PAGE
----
I also like that bit about "sincere romantic dramas", as though heterosexual cinema never bothered with such trivia.

Lim writes as though gay cinema is a purely American and possibly a post-Stonewall phenomenon, though the earliest examples of gay cinema I know of (defined as films made from a gay viewpoint, by gay or gay-friendly filmmakers) are European, made between the World Wars. Gay criticism has come a long way since Tyler and Russo too, but Lim shows no knowledge of figures like the Brit Richard Dyer, the Canadian Thomas Waugh or the American Alexander Doty, the Americans B. Ruby Rich and Judith Mayne, among many others. Since the 1970s or so, a lot of the most interesting gay films have come from outside the US, and critics writing about gay cinema had to pay a lot of attention to those films if they wanted to have anything to write about, because so little was coming out of America. but to acknowledge that would violate the sacred principle of American exceptionalism: we're the first, the best, and the only significant country in the world.

As for that bit about "Gay characters ... usually take center stage only if they are martyrs", we know whose fault that is, don't we? I mean, Hollywood is out there begging for something else -- something fresh, something different -- but all Teh Gey will offer them are gay martyrs. It couldn't possibly be because Hollywood prefers to depict gay people that way ...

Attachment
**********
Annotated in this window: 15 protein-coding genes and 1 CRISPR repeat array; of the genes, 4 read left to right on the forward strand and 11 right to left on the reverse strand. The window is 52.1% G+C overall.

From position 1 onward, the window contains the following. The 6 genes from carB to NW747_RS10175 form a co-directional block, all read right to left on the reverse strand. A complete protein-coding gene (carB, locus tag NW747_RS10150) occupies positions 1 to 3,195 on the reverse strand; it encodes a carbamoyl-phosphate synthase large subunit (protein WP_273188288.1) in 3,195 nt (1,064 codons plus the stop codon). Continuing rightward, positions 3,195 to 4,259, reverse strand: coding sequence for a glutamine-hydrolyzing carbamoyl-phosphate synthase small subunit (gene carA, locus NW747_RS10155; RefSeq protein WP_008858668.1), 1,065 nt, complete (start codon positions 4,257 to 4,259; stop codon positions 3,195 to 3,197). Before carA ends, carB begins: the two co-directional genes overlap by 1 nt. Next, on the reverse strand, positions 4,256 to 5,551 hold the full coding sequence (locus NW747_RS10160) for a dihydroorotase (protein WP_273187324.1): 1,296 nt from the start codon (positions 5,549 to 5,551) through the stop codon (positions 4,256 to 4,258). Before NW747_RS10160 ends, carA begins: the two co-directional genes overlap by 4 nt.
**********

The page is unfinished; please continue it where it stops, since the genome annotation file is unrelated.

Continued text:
Lim continues,
In the indie sphere the brief flowering of the New Queer Cinema of the early ’90s identified a new niche audience. Gay-theme movies, festivals and distributors proliferated, capitalizing on the epiphany that gay films, and in particular romances, could be as formulaic as straight ones.
There was also a brief flowering of independent gay films in the mid-1980s, as floundering Hollywood companies discovered they could make more money by buying and distributing films they hadn't produced, whether made independently in the US or by various producers in the UK and Europe. As with the New Queer Cinema, such films benefited (as did their audiences) from their lack of Hollywood's terror of doing anything too interesting or (buzzword) "transgressive." Most of my favorite GLBT films were not made by Hollywood, which labors mightily to produce one or two minor gay-related works (marketed as world-historical breakthroughs) every decade. It's Hollywood, not gay cinema, that has "largely failed to keep up" with gay life, and only someone who equated Hollywood to cinema would make such a mistake.

So, back to director Andrew Haigh (the most useful thing I learned from Lim's article was that the surname is pronounced with a hard G, to rhyme with "vague").
Accordingly, the question of whether “Weekend” is a gay film is probably best answered: yes and no. “The root of the film for me is two characters trying to work out who they are and what they want from life, how they’re going to fit that into the world around them and show the world that they are those people,” Mr. Haigh said. “These issues aren’t just about being gay. They’re about how you define yourself, in public and in private.”